ITIL major incident management process: Real-life examples
Last updated on March 01, 2021
What's inside the video
- 4 real life scenarios
- How to turn every service request into an experience to boost your ITSM maturity
- Case study: New hire request - to fill 8000 open positions
- For employee onboarding to function smoothly, how it should work
- KPIs that matter
- Take your major incident management (MIM) process up to notch
- Case study: Major availability incident hits a web performance company
- Their incident team debugging the situation
- Major availability incident management framework
- Major availability incident management framework with ServiceDesk Plus
- A structured approach to effectively roll out a major change
- Case study: How do you roll out a change effectively and help your company embrace change?
- The SMB embraces change with ServiceDesk Plus
- Is the change process effective?
- Use case: Build a rock solid ITAM strategy and grow your organization's ITAM maturity
- An educational institution has to upgrade from Windows 8 to the latest version
- Major challenges
- How to easily solve these challenges
- Track metrics that matter
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Take your major incident management (MIM) process up to notch
Now, let's move to our second scenario, which is handling a major incident and getting your services back online. So, as organizations, we don't really like major incidents, right? We try to steer clear of them, but it's always better to, anticipate the occurrence of these events in advance and have a strategy to deal with them because, if not, it creates just chaos and confusion. So, in this real-life scenario, we look at an organization which did not have an incident management strategy and let's see how well they responded to a major incident.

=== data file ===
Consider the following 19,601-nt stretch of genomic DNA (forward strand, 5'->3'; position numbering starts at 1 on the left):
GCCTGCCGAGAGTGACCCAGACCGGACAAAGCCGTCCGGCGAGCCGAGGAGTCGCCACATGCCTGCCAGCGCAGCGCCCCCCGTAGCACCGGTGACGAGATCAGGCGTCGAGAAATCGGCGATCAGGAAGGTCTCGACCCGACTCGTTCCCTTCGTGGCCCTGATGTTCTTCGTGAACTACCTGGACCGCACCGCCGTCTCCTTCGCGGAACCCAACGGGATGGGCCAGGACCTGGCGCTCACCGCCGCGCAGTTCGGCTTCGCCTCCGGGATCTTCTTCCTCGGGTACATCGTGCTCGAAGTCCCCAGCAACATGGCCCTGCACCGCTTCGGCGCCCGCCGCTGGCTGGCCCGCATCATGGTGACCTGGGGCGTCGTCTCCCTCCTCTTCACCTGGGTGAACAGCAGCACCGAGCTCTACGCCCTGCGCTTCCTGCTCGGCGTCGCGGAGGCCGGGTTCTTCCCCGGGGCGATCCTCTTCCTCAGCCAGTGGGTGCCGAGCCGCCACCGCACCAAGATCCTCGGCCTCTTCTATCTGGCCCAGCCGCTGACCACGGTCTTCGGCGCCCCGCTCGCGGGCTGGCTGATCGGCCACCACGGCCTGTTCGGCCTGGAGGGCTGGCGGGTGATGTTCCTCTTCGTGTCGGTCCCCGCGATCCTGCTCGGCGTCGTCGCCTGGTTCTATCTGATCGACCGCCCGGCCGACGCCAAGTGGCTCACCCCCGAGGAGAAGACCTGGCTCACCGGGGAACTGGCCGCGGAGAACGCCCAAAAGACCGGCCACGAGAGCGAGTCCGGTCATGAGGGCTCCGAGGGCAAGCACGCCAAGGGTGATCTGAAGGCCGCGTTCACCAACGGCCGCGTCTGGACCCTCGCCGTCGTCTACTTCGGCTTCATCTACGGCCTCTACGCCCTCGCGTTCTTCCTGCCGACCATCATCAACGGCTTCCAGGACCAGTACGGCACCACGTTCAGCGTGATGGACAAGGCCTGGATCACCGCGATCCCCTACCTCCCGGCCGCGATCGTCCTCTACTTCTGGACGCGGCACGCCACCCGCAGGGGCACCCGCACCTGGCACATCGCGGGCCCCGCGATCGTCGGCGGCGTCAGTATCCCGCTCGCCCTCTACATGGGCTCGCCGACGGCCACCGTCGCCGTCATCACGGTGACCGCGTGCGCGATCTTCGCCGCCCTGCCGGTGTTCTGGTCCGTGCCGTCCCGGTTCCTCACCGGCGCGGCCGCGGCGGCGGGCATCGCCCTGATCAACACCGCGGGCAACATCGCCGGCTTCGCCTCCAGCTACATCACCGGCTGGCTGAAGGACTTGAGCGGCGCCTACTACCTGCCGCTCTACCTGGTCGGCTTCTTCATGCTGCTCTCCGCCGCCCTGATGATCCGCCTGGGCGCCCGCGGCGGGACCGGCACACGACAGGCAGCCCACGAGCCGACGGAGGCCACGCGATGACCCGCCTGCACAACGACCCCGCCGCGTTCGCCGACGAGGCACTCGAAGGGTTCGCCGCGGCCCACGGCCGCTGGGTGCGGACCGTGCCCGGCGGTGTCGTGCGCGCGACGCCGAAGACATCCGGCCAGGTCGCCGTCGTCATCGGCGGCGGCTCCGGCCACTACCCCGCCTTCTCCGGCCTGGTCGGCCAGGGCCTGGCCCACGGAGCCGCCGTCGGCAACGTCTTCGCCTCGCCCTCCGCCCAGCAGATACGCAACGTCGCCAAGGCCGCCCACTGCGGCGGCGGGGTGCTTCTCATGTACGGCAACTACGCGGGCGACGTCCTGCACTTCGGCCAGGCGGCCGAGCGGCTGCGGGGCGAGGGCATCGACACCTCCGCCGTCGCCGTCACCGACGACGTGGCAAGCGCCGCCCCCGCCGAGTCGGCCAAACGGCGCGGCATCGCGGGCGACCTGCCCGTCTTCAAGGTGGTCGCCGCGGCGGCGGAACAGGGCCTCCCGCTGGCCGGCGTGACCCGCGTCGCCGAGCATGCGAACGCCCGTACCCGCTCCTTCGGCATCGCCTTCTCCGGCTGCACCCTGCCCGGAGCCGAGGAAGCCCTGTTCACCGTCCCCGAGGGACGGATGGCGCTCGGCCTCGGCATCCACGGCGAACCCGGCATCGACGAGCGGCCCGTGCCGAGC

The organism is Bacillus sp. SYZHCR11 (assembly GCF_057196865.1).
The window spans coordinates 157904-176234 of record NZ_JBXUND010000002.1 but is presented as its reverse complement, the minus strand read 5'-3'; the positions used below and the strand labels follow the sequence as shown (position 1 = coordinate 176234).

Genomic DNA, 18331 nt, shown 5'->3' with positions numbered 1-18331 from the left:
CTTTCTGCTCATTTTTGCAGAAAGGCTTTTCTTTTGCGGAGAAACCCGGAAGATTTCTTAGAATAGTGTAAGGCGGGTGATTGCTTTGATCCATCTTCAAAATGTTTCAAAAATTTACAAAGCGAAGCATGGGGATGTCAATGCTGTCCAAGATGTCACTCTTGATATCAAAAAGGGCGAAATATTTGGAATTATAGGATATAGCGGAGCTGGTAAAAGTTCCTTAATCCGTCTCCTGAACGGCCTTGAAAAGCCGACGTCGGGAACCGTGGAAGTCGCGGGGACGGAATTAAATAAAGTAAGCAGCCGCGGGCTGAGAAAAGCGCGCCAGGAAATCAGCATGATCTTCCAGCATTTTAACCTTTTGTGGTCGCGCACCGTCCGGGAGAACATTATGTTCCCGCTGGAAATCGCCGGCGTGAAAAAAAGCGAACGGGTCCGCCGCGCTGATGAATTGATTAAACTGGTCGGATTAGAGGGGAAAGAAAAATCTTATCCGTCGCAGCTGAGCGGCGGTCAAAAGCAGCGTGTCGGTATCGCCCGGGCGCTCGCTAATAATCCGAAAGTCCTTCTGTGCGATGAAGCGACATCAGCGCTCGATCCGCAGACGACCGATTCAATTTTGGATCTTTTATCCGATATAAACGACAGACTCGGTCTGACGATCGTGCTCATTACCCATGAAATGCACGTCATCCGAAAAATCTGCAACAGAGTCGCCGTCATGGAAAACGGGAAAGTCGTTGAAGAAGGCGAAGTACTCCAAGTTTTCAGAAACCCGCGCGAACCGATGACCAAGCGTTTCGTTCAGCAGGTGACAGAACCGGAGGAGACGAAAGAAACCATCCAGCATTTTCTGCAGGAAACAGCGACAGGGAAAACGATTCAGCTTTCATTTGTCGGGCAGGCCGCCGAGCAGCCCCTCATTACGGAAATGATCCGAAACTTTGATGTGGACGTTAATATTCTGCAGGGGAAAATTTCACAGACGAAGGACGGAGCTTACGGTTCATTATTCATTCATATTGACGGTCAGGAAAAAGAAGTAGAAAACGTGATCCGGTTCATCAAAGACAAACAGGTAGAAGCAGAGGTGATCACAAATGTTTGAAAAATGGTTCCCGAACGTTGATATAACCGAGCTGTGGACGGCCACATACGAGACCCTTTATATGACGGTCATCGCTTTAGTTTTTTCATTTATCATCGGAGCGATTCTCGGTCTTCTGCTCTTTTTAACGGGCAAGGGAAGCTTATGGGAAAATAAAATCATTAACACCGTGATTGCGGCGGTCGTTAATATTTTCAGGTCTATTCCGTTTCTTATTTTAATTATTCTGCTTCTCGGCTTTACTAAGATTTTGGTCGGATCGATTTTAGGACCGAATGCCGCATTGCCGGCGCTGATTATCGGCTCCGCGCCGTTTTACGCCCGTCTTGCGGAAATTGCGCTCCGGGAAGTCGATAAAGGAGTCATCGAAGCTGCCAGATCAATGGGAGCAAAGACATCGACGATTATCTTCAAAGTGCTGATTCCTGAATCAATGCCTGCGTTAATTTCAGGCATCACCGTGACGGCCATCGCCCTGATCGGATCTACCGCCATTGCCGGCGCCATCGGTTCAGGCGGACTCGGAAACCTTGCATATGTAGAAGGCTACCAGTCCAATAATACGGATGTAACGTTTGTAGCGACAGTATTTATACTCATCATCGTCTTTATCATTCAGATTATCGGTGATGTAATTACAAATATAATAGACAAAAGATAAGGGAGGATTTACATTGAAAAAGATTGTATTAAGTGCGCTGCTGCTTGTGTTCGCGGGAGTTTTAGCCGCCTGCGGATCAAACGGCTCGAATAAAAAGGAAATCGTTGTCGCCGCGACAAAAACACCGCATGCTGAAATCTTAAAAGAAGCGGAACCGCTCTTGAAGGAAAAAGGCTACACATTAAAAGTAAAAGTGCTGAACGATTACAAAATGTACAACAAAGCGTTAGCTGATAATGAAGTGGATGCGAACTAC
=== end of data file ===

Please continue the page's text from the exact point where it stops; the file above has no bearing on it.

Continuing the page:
Case study: Major availability incident hits a web performance company
So this is the case study that we have. We have a web performance and security company that offers CDN, DNS, and DDoS protection to many web sites. As a standard operating process, this company's firewall team regularly deployed new rules in their web application firewall. So this is done to respond to new security vulnerabilities in the internet. So, during one such a routine update, a minor change made by one of their engineers spiked the usage of CPUs across their servers, bringing down half of the web sites around the world. So what customers ended up seeing was a 502 bad gateway error. So, as you can realize, this is a major incident of the highest magnitude.
Their incident team debugging the situation
So let's break down the sequence of events in a timeline and let's see how the organization actually worked on it. So at 13:42, the outage actually happened, and the services fail. As soon as that happens, they receive alerts from different monitoring tools, and different alerts are created such as service down alerts, financial error alerts, etc. Eight minutes into the incident, the SRE team realizes that something has gone wrong, and by that time, 80% of the traffic is already down.
So they speculate of an external attack, and finally, they declare a major incident, realizing the impact of the incident. So, their London engineering team is alerted about the global outage, and throughout this entire time period, their support team is flooded with calls. Phones are ringing off the hook and tickets are being raised a lot. Thirty-three minutes into the incident, an incident response team is formed with members drawn from multiple teams. Yes, let me state it again. At the peak of chaos and confusion, 33 minutes after major incident, an incident response team is being constituted. That's a major bottleneck right over there.